Each of flats 200 has a slot 202 therein which extends partially into curved outer surface 203 of ball 154. Each slot 202 has a flat bottom surface 204 with a pair of opposite, outwardly beveled sides or bearing surfaces 206 extending therefrom. Thus, as best seen in FIG. 4, slot 202 preferably has an equilateral, trapezoidal cross section. However, the invention is not intended to be limited to a trapezoidal shape, and other configurations may also be used. For example, the slots and control pins could have generally rectangular or other shape cross-sections.
Referring now to FIGS. 5 and 6, control pin 166 is shown in detail. Control pin 164 is basically a mirror image of control pin 166, and the differences in control pin 164 and from control pin 166 are shown in phantom lines in FIG. 6.
Control pin 166 has a first end having a substantially trapezoidal profile as seen in FIG. 5 with a flat side 210 and a pair of beveled sides or bearing surfaces 212. As seen in FIG. 6, first end 208 of control pin 166 also has an angled side or notch 214 which extends from one beveled side 212. The only difference between control pins 164 and 166 is that control pin 164 has an angled side or notch 214' extending from the other beveled side 212, as seen in the phantom lines of FIG. 6.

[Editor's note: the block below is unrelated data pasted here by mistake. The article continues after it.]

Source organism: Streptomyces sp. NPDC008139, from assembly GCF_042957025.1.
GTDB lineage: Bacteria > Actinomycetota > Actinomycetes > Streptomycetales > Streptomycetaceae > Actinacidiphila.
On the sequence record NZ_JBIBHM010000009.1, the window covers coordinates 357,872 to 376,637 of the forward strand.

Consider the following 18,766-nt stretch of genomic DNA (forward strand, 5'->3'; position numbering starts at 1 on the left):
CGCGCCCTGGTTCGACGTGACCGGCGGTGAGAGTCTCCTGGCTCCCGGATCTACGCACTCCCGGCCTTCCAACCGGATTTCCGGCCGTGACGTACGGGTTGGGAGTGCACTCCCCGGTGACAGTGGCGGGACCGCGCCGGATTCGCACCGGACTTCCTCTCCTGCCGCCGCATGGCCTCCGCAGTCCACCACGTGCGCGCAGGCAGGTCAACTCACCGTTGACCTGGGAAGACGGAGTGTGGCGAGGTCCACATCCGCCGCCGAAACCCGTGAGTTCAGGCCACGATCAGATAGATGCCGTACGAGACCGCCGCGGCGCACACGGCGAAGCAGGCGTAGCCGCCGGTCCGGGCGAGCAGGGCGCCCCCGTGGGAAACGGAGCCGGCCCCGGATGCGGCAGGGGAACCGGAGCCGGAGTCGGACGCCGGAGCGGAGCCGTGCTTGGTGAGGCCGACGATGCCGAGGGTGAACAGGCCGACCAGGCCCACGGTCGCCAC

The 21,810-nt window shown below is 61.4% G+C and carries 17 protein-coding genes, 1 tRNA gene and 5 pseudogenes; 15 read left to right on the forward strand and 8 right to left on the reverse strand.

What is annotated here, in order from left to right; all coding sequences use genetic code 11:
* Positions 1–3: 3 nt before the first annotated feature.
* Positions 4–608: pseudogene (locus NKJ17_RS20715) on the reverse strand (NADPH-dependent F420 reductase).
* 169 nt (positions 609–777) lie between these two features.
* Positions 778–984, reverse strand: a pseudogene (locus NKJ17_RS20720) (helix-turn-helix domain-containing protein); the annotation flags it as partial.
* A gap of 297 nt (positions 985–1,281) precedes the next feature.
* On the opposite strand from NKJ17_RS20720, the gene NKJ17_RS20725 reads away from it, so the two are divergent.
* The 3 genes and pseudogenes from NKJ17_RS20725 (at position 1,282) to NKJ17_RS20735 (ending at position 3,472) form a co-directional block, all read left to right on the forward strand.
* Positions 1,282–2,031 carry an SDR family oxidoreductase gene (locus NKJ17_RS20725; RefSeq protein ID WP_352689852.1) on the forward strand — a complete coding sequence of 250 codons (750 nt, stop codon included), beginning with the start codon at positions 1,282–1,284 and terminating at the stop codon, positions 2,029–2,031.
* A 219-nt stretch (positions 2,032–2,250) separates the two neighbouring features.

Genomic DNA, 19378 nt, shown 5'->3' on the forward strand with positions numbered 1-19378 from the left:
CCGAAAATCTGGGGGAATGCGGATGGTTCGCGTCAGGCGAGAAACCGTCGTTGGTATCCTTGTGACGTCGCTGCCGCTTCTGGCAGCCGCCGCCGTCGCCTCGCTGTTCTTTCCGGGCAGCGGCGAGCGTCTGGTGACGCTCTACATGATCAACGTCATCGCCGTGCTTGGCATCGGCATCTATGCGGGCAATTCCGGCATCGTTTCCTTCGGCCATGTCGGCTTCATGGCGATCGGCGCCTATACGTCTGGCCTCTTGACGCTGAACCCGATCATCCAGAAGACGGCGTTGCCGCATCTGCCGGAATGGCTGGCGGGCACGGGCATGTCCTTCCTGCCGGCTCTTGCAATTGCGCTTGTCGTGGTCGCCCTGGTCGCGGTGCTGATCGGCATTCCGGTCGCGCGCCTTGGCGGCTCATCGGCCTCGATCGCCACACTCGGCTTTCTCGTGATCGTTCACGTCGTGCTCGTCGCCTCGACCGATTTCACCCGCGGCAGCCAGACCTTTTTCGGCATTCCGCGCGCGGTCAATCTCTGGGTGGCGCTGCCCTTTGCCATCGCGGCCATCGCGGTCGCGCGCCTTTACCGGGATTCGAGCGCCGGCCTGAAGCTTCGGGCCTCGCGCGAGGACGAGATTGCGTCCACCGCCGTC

Referring again to FIGS. 2 and 5, control pins 164 and 166 also have a second, substantially cylindrical end 216.
Referring now to FIGS. 1C and 2, first end 208 of each of control pins 204 is adapted to slidingly fit within corresponding slots 202 in ball 154. It will be seen that beveled sides 212 of control pins 164 and 166 face the corresponding beveled sides 206 of each slot 202, and flat sides 210 of the control pins face bottom surface 204 of slots 202. As will be further described herein, depending upon the direction of load on control pins 164 and 166, facing beveled sides 206 and 212 provide a relatively large area of flat bearing contact between the control pins and ball 154. Each of second ends 216 of control pins 164 and 166 fits within an opening 218 in the corresponding control frames 160 and 162. Openings 218 are spaced in the same direction from a longitudinal axis of control frames 160 and 162. Preferably, but not by way of limitation, a bushing 220 is disposed in each opening 218. Second end 216 of control pins 164 and 166 are adapted to fit closely within bushings 220 so that the control pins are rotatable with respect thereto.